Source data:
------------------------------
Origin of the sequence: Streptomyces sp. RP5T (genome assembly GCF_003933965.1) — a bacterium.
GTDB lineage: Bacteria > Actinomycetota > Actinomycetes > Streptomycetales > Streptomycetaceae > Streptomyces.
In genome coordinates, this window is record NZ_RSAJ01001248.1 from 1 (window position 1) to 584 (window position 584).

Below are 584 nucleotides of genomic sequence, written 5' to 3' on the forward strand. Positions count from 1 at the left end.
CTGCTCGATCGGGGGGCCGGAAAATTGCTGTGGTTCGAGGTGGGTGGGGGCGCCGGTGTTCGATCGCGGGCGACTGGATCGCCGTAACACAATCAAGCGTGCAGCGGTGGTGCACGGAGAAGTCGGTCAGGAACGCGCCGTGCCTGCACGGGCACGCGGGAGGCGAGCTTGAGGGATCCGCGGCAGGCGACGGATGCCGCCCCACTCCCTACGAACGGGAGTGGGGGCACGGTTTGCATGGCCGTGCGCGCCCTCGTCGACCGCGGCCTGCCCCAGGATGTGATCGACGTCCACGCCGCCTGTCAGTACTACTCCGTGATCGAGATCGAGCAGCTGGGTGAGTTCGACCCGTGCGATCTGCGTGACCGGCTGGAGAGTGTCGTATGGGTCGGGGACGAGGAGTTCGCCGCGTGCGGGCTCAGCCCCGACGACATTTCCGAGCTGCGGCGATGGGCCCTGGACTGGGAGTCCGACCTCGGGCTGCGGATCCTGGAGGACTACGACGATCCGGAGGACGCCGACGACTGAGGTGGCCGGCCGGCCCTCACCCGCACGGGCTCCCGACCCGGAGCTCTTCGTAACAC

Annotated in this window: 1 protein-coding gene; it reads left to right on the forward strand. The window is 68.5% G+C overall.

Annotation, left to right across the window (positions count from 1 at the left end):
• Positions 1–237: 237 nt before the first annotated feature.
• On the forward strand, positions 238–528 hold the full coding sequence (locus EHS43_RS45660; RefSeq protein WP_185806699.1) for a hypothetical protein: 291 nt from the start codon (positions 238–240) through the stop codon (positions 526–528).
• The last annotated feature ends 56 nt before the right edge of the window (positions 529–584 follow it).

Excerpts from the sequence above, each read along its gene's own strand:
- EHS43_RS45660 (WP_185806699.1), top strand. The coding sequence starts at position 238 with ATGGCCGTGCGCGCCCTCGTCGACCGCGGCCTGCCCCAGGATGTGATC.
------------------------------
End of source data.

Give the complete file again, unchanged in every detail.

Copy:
Origin of the sequence: Streptomyces sp. RP5T (genome assembly GCF_003933965.1) — a bacterium.
GTDB lineage: Bacteria > Actinomycetota > Actinomycetes > Streptomycetales > Streptomycetaceae > Streptomyces.
In genome coordinates, this window is record NZ_RSAJ01001248.1 from 1 (window position 1) to 584 (window position 584).

Below are 584 nucleotides of genomic sequence, written 5' to 3' on the forward strand. Positions count from 1 at the left end.
CTGCTCGATCGGGGGGCCGGAAAATTGCTGTGGTTCGAGGTGGGTGGGGGCGCCGGTGTTCGATCGCGGGCGACTGGATCGCCGTAACACAATCAAGCGTGCAGCGGTGGTGCACGGAGAAGTCGGTCAGGAACGCGCCGTGCCTGCACGGGCACGCGGGAGGCGAGCTTGAGGGATCCGCGGCAGGCGACGGATGCCGCCCCACTCCCTACGAACGGGAGTGGGGGCACGGTTTGCATGGCCGTGCGCGCCCTCGTCGACCGCGGCCTGCCCCAGGATGTGATCGACGTCCACGCCGCCTGTCAGTACTACTCCGTGATCGAGATCGAGCAGCTGGGTGAGTTCGACCCGTGCGATCTGCGTGACCGGCTGGAGAGTGTCGTATGGGTCGGGGACGAGGAGTTCGCCGCGTGCGGGCTCAGCCCCGACGACATTTCCGAGCTGCGGCGATGGGCCCTGGACTGGGAGTCCGACCTCGGGCTGCGGATCCTGGAGGACTACGACGATCCGGAGGACGCCGACGACTGAGGTGGCCGGCCGGCCCTCACCCGCACGGGCTCCCGACCCGGAGCTCTTCGTAACAC

Annotated in this window: 1 protein-coding gene; it reads left to right on the forward strand. The window is 68.5% G+C overall.

Annotation, left to right across the window (positions count from 1 at the left end):
• Positions 1–237: 237 nt before the first annotated feature.
• On the forward strand, positions 238–528 hold the full coding sequence (locus EHS43_RS45660; RefSeq protein WP_185806699.1) for a hypothetical protein: 291 nt from the start codon (positions 238–240) through the stop codon (positions 526–528).
• The last annotated feature ends 56 nt before the right edge of the window (positions 529–584 follow it).

Excerpts from the sequence above, each read along its gene's own strand:
- EHS43_RS45660 (WP_185806699.1), top strand. The coding sequence starts at position 238 with ATGGCCGTGCGCGCCCTCGTCGACCGCGGCCTGCCCCAGGATGTGATC.